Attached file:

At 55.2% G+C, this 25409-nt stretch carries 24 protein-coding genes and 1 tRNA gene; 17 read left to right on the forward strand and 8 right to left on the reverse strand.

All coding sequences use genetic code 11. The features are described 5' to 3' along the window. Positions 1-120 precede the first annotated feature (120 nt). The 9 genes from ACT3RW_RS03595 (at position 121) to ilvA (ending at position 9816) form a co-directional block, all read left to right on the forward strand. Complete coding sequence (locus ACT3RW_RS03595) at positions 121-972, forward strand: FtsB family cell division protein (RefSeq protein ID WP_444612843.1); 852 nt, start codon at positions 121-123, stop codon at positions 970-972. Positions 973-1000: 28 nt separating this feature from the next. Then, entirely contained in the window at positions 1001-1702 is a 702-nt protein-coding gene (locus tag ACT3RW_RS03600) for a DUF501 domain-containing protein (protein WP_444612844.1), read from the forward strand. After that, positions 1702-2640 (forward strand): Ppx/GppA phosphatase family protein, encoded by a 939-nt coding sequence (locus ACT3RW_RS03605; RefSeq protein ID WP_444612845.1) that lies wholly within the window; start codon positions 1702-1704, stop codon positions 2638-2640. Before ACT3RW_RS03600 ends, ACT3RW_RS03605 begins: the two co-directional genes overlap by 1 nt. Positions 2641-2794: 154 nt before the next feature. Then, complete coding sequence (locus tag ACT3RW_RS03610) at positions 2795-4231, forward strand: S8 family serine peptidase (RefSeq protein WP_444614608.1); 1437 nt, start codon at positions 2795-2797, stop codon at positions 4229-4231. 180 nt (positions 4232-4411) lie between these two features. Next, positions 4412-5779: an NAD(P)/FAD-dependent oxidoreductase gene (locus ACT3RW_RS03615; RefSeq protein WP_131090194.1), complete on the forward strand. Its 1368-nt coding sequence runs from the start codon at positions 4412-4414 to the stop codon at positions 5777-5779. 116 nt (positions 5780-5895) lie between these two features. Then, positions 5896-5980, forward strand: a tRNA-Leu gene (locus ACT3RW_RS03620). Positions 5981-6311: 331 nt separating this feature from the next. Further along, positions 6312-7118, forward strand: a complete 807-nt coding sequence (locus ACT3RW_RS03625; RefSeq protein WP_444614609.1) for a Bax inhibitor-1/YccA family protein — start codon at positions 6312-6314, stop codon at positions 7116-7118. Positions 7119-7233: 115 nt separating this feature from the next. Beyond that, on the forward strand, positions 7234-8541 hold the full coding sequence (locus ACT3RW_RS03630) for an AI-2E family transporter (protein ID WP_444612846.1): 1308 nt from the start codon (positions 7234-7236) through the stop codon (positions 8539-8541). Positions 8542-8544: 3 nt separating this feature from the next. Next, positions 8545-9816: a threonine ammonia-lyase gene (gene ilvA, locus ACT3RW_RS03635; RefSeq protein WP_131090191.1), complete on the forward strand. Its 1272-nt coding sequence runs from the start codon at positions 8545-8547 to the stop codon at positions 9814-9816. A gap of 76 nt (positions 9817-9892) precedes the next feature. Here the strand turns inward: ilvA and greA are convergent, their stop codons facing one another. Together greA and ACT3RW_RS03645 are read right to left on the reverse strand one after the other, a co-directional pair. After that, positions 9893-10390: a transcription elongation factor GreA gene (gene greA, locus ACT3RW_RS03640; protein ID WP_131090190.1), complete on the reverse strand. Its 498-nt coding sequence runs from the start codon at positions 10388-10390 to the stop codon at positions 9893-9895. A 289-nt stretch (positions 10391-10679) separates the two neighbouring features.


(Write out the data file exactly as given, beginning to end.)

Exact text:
At 55.2% G+C, this 25409-nt stretch carries 24 protein-coding genes and 1 tRNA gene; 17 read left to right on the forward strand and 8 right to left on the reverse strand.

All coding sequences use genetic code 11. The features are described 5' to 3' along the window. Positions 1-120 precede the first annotated feature (120 nt). The 9 genes from ACT3RW_RS03595 (at position 121) to ilvA (ending at position 9816) form a co-directional block, all read left to right on the forward strand. Complete coding sequence (locus ACT3RW_RS03595) at positions 121-972, forward strand: FtsB family cell division protein (RefSeq protein ID WP_444612843.1); 852 nt, start codon at positions 121-123, stop codon at positions 970-972. Positions 973-1000: 28 nt separating this feature from the next. Then, entirely contained in the window at positions 1001-1702 is a 702-nt protein-coding gene (locus tag ACT3RW_RS03600) for a DUF501 domain-containing protein (protein WP_444612844.1), read from the forward strand. After that, positions 1702-2640 (forward strand): Ppx/GppA phosphatase family protein, encoded by a 939-nt coding sequence (locus ACT3RW_RS03605; RefSeq protein ID WP_444612845.1) that lies wholly within the window; start codon positions 1702-1704, stop codon positions 2638-2640. Before ACT3RW_RS03600 ends, ACT3RW_RS03605 begins: the two co-directional genes overlap by 1 nt. Positions 2641-2794: 154 nt before the next feature. Then, complete coding sequence (locus tag ACT3RW_RS03610) at positions 2795-4231, forward strand: S8 family serine peptidase (RefSeq protein WP_444614608.1); 1437 nt, start codon at positions 2795-2797, stop codon at positions 4229-4231. 180 nt (positions 4232-4411) lie between these two features. Next, positions 4412-5779: an NAD(P)/FAD-dependent oxidoreductase gene (locus ACT3RW_RS03615; RefSeq protein WP_131090194.1), complete on the forward strand. Its 1368-nt coding sequence runs from the start codon at positions 4412-4414 to the stop codon at positions 5777-5779. 116 nt (positions 5780-5895) lie between these two features. Then, positions 5896-5980, forward strand: a tRNA-Leu gene (locus ACT3RW_RS03620). Positions 5981-6311: 331 nt separating this feature from the next. Further along, positions 6312-7118, forward strand: a complete 807-nt coding sequence (locus ACT3RW_RS03625; RefSeq protein WP_444614609.1) for a Bax inhibitor-1/YccA family protein — start codon at positions 6312-6314, stop codon at positions 7116-7118. Positions 7119-7233: 115 nt separating this feature from the next. Beyond that, on the forward strand, positions 7234-8541 hold the full coding sequence (locus ACT3RW_RS03630) for an AI-2E family transporter (protein ID WP_444612846.1): 1308 nt from the start codon (positions 7234-7236) through the stop codon (positions 8539-8541). Positions 8542-8544: 3 nt separating this feature from the next. Next, positions 8545-9816: a threonine ammonia-lyase gene (gene ilvA, locus ACT3RW_RS03635; RefSeq protein WP_131090191.1), complete on the forward strand. Its 1272-nt coding sequence runs from the start codon at positions 8545-8547 to the stop codon at positions 9814-9816. A gap of 76 nt (positions 9817-9892) precedes the next feature. Here the strand turns inward: ilvA and greA are convergent, their stop codons facing one another. Together greA and ACT3RW_RS03645 are read right to left on the reverse strand one after the other, a co-directional pair. After that, positions 9893-10390: a transcription elongation factor GreA gene (gene greA, locus ACT3RW_RS03640; protein ID WP_131090190.1), complete on the reverse strand. Its 498-nt coding sequence runs from the start codon at positions 10388-10390 to the stop codon at positions 9893-9895. A 289-nt stretch (positions 10391-10679) separates the two neighbouring features.